RPMG sent the patient all of her records, except for psychotherapy notes in October 2020.

If you haven’t figured it out yet, when the OCR said that patients’ access to their records was a priority for enforcement in 2020, this tenth case shows that it is serious, no matter how small the entity or the request. It is also clear that the OCR will only give you one chance for technical assistance. Tread carefully when responding to patients’ request for access to their records with these settlements as guidance.

The Effect of a Biden-Harris Presidency on Privacy in the U.S.

How will a Biden-Harris presidency affect the U.S. privacy landscape? Let’s take a look.

Federal Privacy Legislation

On both sides of the political aisle there have been draft proposals in the last 18 months on federal privacy legislation. In September, movement actually happened on federal privacy legislation with the U.S. Setting an American Framework to Ensure Data Access, Transparency and Accountability Act. To read the bill, visit https://www.billtrack50.com/BillDetail/1242877.

With a Biden-Harris administration, there is potential for continued movement on federal privacy legislation. This movement would likely come from Congress since both the Republicans and Democrats have previously supported (and are pushing for) privacy bills.

E.U.-U.S. Privacy Shield and Data Transfers

With the 2020 “Schrems II” decision  looming over international data transfers, the Biden-Harris administration is likely to pave the way for negotiations with the European Commission for a new version of the Privacy Shield. However, the Schrems II ruling will continue to be a real challenge. The hope is that there can be effective, productive dialogue with the E.U. and that the U.S. can convey the fact that there is a mutually beneficial relationship with intelligence agencies in the U.S. and member states of the E.U.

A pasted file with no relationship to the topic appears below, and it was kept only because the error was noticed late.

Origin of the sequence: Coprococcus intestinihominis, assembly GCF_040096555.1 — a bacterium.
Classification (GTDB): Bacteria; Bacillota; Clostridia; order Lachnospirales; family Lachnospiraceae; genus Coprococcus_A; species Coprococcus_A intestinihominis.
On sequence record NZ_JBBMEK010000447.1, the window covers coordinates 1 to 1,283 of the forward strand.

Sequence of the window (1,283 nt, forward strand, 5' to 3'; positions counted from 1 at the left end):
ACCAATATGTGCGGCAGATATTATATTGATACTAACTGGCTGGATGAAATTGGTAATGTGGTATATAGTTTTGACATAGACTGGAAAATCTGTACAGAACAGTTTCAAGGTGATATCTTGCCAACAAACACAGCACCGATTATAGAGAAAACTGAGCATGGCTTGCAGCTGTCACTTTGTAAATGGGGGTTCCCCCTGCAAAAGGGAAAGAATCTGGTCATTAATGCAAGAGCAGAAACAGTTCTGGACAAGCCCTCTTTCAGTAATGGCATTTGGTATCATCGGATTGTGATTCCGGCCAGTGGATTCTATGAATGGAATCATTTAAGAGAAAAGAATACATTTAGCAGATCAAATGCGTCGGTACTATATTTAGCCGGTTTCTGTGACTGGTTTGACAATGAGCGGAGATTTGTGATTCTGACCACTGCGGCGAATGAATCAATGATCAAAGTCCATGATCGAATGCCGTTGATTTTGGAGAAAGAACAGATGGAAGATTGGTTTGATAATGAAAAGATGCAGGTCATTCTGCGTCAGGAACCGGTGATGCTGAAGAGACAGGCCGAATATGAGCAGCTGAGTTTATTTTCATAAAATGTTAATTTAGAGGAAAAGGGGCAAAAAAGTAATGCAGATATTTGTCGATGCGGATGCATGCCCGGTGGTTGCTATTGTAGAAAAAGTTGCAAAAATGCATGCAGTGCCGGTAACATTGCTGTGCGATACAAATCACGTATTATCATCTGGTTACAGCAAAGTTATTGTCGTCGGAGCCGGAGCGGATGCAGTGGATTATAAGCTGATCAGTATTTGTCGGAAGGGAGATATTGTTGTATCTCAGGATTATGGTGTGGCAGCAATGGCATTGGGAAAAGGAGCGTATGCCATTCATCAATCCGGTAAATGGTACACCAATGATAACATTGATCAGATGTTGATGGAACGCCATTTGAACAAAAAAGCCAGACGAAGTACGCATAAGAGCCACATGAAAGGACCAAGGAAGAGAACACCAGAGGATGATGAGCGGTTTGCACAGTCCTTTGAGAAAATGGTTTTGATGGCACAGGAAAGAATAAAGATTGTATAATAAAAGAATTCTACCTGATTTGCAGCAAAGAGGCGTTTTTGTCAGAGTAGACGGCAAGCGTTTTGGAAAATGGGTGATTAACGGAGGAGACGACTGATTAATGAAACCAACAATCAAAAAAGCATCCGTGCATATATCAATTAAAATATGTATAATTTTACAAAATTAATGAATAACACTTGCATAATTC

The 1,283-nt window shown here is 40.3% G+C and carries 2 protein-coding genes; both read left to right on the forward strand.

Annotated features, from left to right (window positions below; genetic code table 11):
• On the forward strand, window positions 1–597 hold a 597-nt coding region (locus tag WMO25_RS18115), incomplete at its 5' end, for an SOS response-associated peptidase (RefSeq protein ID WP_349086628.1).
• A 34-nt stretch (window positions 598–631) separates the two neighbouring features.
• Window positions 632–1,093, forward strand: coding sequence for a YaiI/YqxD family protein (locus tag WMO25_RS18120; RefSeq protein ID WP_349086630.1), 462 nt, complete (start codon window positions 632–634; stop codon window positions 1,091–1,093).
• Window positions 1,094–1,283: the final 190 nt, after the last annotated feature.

FTC Enforcement and FCC Rules

During Chairman Joseph Simons’ tenure, the Federal Trade Commission (FTC) has been very active on privacy issues. Examples include the FTC’s enforcement actions against Facebook, Google and YouTube, as well as the Children’s Online Privacy Protection Act (COPPA) rulemaking proceeding held in 2019. Just this past week, the FTC announced a settlement with Zoom for alleged data security failings. While the FTC was certainly busy under a Republican-led agency, it is likely that we will see a heightened level of scrutiny and more enforcement under a Biden-Harris administration. While Chairman Simons can serve until 2024, he might step down, and it is also likely that the FTC will gain more Democratic commissioners.

For the Federal Communications Commission (FCC), a Biden-Harris administration may also lead to a revival of the net neutrality rules.

Cybersecurity

Many experts agree that cyber-attacks are the number one national security threat in the U.S., both from a geopolitical and an economic standpoint. A recent report, the Cyberspace Solarium Commission report, states that one of the biggest reasons for continued cybersecurity issues in the U.S. is the failure of strategy and leadership in this arena, and that now is the time for greater accountability of the government to defend against cyber-attacks.

Big Tech and the U.S.’s International Relationships

There has been a lot of scrutiny on how a Biden-Harris administration will regulate Big Tech in Silicon Valley. Biden has already pledged to create a task force for investigating online harassment, extremism and violence, so it is likely that there will be a focus on privacy, surveillance and hate speech online through some of the Big Tech players in Silicon Valley. We may also see some shifts in the U.S.’s relationship with China when it comes to privacy.

Of course, none of this change will happen overnight, so we’ll be watching as the train chugs forward.